Australian Government stands idly by while motorists ripped off at the petrol pump

This graphic demonstrates how our useless Commonwealth Green-Labor Government is so preoccupied with its own survival – and passing their idiot Carbon Tax – that for three months now they have failed to notice how the Oil co’s are ripping off Australian families. From eyeballing the chart – at least 15c should be carved off all pump prices now.
Australian ULP pump price ripoff
If our Govt had any guts they would long ago have set up an Australian Fuels Corp to import tankerloads of ULP to supply service stations at fair prices.
Imagine the screams. How brilliantly successful has Oil Co PR been over the decades at conning Australian Govts and media.
All ULP prices from FuelTrac/AAA and the West Texas Crude & US vs AU$ data from Proview.

10 thoughts on “Australian Government stands idly by while motorists ripped off at the petrol pump”

  1. There are a few issues here nick – of course the TAPIS price is higher than than WTC. But that is not to say there is any trend in that – we simply can not know – I know of no source for downloadable TAPIS data. I would construct another graphic if you got me TAPIS data. IMHO the TAPIS price is simply a creature of the Oil co’s and they keep the time-series data secret. Just like “Singapore Mogas 95″ historical time-series data is kept secret – unless you pay $thousands to Platts. As I said – “If our Govt had any guts they would long ago have set up an Australian Fuels Corp to import tankerloads of ULP to supply service stations at fair prices.” The AFC should negotiate direct with middle east suppliers – think of the AFC bargaining power.

  2. Totally agree with you, Warren. Before the GFC, oil was $150 a barrel and the dollar was around $US0.72. The pump price was around $1.50 per litre. I know Tapis is higher than WTC but the $A is much stronger now which should affect the pump price here significantly.

  3. If you think you are being ripped-off by a publicly held oil company, just follow the money. In the U.S. it is common for the Democrats to use Exxon as a whipping boy, but a quick glance at the annual report shows that for every $1.00 in profit that the shareholders are allow to keep the government collects $2.50 in taxes and royalties.

    Disclosure:
    I own 60 shares of XOM and collect $112.80 (U.S.) in dividends every year.

  4. Thanks Paul for that link to the US site with Tapis data downloadable – a relatively recent addition there I think. I see that Tapis price has exploded this year compared to WT Crude.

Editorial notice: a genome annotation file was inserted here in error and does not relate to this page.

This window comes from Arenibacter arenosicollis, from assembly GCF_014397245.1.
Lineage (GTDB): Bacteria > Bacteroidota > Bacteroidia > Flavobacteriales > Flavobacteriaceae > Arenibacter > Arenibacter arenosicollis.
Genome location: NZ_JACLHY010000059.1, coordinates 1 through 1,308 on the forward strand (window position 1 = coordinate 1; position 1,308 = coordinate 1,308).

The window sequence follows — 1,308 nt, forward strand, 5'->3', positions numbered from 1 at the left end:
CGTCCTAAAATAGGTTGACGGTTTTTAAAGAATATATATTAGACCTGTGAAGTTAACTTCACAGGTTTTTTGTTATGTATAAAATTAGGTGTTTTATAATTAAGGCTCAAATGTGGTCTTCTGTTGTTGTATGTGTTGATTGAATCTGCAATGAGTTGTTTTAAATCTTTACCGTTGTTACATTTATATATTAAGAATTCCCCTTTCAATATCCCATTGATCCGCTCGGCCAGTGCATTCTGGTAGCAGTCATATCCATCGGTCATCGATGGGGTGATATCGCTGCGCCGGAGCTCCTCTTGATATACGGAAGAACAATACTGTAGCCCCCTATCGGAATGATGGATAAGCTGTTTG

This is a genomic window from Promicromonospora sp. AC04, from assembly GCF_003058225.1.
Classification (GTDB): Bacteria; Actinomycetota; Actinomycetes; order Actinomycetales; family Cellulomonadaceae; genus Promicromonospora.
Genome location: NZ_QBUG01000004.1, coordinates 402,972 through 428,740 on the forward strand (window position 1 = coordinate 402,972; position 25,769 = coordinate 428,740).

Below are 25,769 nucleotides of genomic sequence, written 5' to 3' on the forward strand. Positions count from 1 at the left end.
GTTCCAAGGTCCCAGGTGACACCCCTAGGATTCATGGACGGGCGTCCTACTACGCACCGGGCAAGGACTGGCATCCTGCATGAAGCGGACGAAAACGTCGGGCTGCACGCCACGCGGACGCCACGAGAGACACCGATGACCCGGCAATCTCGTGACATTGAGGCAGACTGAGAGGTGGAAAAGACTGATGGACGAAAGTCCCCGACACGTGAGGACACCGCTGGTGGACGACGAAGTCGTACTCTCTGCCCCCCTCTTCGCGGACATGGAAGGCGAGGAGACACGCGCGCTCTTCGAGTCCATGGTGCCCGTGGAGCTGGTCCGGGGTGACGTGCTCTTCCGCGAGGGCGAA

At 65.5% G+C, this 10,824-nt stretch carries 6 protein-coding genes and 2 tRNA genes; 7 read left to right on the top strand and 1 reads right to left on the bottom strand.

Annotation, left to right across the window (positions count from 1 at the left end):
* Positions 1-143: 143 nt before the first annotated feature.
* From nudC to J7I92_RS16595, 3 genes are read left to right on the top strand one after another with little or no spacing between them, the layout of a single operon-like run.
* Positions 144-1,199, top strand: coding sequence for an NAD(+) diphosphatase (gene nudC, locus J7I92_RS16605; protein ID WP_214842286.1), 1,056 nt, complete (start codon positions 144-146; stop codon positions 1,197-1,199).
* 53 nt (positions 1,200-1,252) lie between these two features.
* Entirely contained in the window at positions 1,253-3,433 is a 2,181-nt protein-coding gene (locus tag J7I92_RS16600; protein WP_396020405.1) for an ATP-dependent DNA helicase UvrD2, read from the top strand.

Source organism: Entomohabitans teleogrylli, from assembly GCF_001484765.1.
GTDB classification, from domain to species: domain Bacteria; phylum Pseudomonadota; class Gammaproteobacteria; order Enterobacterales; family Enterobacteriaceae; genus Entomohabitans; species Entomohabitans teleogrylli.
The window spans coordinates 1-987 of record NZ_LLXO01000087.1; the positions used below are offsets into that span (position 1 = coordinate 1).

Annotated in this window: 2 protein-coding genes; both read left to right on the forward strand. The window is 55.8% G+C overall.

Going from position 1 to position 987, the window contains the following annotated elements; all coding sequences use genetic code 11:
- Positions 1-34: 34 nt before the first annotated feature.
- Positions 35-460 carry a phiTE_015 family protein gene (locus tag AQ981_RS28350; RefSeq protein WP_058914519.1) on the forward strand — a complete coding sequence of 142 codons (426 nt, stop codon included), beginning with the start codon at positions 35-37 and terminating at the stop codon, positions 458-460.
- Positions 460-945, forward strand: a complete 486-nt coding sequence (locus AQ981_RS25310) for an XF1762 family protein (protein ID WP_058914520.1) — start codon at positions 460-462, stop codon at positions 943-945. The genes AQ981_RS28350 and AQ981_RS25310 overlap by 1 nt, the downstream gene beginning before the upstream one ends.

Tapis minus WTC
    Just bears out what I say – we are suckers not to have a National Fuels Corp that could always be sourcing the best deals for Australian motorists.

  5. That graph says to me that China is locking up supplies. In anticipation probably of disruption of Gulf supplies.

  6. Warwick

    When do you think the media is going to start looking at the coal to gas/ gas to liquid technology?

    I made a “dinner table comment” to a senior coal geologist about relative costs & the large coal resources in Aus. This was framed with reference to the ridiculous crude prices just prior to GFC (1). The response, which I can only imagine, was well informed was to the effect that we (Aus) could produce diesel & naphtha (kerosene jet fuel) at a barrel equivalent significantly under $100 per barrel.

    Later I threw out a query on JoNova which was answered by Richard Courtenay about specifics. Richard was himself responsible for a trial GTL plant built in Wales for the Thatcher Government. He was not specific about prices but stated the project was shut down as it may have had a detrimental effect on the market price of Brent Crude.

    You would never hear our current government talking about GTL in the mix for energy security.

  7. Forget gas to liquids. Every petrol vehicle and most of the diesel vehicles in Australia could run on NG. The real scandal is that there are 100,000s of vehicles in Australia that run on NG and 99% of them have been adapted after manufacture.

    Why aren’t we forcing the vehicle manufacturers to build NG vehicles?

  8. Warwick,

    I just came across this post. You need to be very careful about the price you are using to measure “world crude prices”. In particular, there is a real problem with using West Texas prices right now in that there is a bottleneck getting crude out of Cushing Oklahoma (where WTI is priced). If you look at the EIA web site, for example, you will see that WTI is selling at a large discount to Brent.

    The problem is that our friends the Greens are stopping the building of extra pipeline capacity to get crude from Oklahoma to the Texas Gulf Coast where the huge refinery capacity is located. They are doing this in a misguided attempt to throttle production from the Canadian oil sands — on the grounds that it is “dirty”, that is, produces more CO2. Hence, you have right now production from Canada, the Bakken shale in North Dakota, and the resurgence of production from West Texas all trying to make its way to the Texas Gulf Coast. There is a proposal to build extra pipeline capacity but the Greens have lobbied the Obama administration heavily to stop that (Hansen was recently arrested for taking part in such a demonstration).

    More generally, I would be very wary of promoting the idea that Australian consumers would be better off relying on Canberra politicians and bureaucrats to get them a better oil market outcome than the oil industry.

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